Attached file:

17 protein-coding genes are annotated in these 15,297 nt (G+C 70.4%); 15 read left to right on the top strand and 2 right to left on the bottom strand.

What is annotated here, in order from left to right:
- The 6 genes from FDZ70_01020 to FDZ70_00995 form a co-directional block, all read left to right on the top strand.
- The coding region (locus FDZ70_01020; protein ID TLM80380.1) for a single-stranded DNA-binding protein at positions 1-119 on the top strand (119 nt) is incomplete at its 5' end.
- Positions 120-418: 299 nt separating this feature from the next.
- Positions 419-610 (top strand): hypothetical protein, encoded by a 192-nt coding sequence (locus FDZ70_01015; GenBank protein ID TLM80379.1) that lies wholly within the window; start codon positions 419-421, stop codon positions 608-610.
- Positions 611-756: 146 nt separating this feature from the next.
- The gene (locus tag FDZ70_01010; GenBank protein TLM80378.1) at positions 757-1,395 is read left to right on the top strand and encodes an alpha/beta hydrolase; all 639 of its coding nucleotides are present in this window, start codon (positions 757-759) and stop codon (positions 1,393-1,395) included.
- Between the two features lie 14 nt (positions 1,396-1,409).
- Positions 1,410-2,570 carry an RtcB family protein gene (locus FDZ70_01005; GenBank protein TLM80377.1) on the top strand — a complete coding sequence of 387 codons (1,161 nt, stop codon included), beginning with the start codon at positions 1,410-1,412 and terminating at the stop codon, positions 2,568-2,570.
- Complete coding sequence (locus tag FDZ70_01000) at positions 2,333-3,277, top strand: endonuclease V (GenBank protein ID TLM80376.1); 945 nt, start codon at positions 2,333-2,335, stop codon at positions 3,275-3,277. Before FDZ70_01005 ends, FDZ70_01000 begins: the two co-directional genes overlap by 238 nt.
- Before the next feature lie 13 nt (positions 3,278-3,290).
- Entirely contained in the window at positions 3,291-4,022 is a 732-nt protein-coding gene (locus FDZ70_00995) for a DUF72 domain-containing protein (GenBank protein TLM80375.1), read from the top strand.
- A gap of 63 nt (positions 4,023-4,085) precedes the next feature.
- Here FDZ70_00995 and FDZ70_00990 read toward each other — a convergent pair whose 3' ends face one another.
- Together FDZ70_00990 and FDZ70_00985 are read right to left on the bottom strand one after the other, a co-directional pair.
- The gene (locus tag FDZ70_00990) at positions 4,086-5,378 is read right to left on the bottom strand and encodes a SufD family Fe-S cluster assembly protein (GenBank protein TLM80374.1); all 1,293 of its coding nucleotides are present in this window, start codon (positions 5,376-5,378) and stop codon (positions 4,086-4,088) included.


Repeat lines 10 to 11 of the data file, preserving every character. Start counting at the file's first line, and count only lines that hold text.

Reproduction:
- Positions 1,410-2,570 carry an RtcB family protein gene (locus FDZ70_01005; GenBank protein TLM80377.1) on the top strand — a complete coding sequence of 387 codons (1,161 nt, stop codon included), beginning with the start codon at positions 1,410-1,412 and terminating at the stop codon, positions 2,568-2,570.
- Complete coding sequence (locus tag FDZ70_01000) at positions 2,333-3,277, top strand: endonuclease V (GenBank protein ID TLM80376.1); 945 nt, start codon at positions 2,333-2,335, stop codon at positions 3,275-3,277. Before FDZ70_01005 ends, FDZ70_01000 begins: the two co-directional genes overlap by 238 nt.